Dell PowerEdge FX2 Updates Announced

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22 July 2016 – Dell has announced updates to the systems management portfolio for the Dell PowerEdge FX2 modular infrastructure to help customers further maximise IT productivity and business continuity. The new features enhance provisioning and infrastructure visibility, plus add support for Nagios users and open source applications.

Dell’s overall blade server growth is bolstered by the PowerEdge FX2, which is significantly outpacing industry blade server growth. The PowerEdge FX2 has demonstrated triple-digit percentage growth year-over-year in unit and revenue over the previous four quarters, contributing substantially to PowerEdge blade server gains, since its launch in 20141. According to IDC, Dell PowerEdge blade servers experienced 34 percent year-over-year revenue growth and grew 17 percent faster than the industry in the first quarter of 2016.2

Dell PowerEdge FX2 Updates Announced

“Our customers are interested in making their IT infrastructure more flexible and efficient to address evolving business and workload demands in real-time,” said William Tan, head of Enterprise Solutions, Dell Malaysia. “With strong systems management capabilities, the PowerEdge FX2 can help customers meet their goals by supporting traditional applications and new workloads driven by social, mobile, analytics and cloud computing in a modular infrastructure. These attributes combined with recent customer successes is driving unprecedented growth.”


Improved Management and Industry Software Integration for Dell PowerEdge FX2

Dell has enhanced its systems management software to take advantage of the unique engineering of the Dell PowerEdge FX2 and is designed to simplify and automate critical hardware management tasks. New capabilities and updates enhance the user experience with improved ease of provisioning for virtualised workloads, plug-ins for Nagios users, and comprehensive infrastructure visibility and flexibility to run open source applications.
This includes:

  • Dell OpenManage Essentials 2.2 enables fast provisioning of I/O aggregators with template-based processes that easily and uniformly replicate the assignment of vLANs during the blade port mapping process, which ensures simplicity and accuracy in network set-up. The new geographic view feature enables quick, easy location access to PowerEdge FX2 systems onsite or across the globe with manageability across 5500 devices. Additionally, seamless integration with SupportAssist3 provides proactive, predictive support and automated case creation to resolve hardware issues up to 90 percent faster with ProSupport Plus4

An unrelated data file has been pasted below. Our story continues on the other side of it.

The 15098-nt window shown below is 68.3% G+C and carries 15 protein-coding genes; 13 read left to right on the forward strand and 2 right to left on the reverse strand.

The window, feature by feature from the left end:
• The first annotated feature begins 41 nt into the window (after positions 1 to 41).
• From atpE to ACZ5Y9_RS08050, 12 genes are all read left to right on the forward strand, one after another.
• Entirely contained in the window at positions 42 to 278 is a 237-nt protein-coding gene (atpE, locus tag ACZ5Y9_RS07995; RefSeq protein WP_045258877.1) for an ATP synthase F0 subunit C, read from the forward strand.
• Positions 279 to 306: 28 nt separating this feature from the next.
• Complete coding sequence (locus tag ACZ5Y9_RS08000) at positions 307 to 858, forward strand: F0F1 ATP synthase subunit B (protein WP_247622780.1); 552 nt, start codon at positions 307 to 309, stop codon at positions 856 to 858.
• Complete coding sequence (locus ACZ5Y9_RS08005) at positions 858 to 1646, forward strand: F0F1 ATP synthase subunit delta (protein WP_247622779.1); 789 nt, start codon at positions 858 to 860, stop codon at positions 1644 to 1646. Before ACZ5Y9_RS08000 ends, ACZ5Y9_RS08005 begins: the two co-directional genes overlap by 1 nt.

• The new OpenManage plug-in for Nagios XI 1.0 extracts detailed PowerEdge FX2 infrastructure information from the Dell Chassis Management Controller and server embedded intelligence, iDRAC with Lifecycle Controller, delivering a unified set of alerts and health monitoring details to Nagios XI administrators. As a result, customers can continue using their Nagios XI console to monitor Dell hardware without additional tools or training while achieving a higher return on their investment.
  • New Active System Manager (ASM) 8.2 capabilities enable fast and easy on-boarding and deployment of IT services across multiple chassis, server, storage and networking devices. The port view provides a visual mapping of physical and virtual infrastructures and any connectivity issues to allow for quick troubleshooting to help IT teams maintain business continuity and deliver more consistent, reliable IT services. Additionally, a new software developer kit (SDK) simplifies creating and deploying complex applications using readily available open source modules.
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Customers and Partners Choose PowerEdge FX2 to Revolutionise Data Centers

With the Dell PowerEdge FX2 and Dell system management software, customers across 70 countries, including China and Australia, are taking advantage of the integrated building blocks of servers, storage and networking that help them achieve data center flexibility and efficiency without having to overhaul their existing infrastructure. Examples include: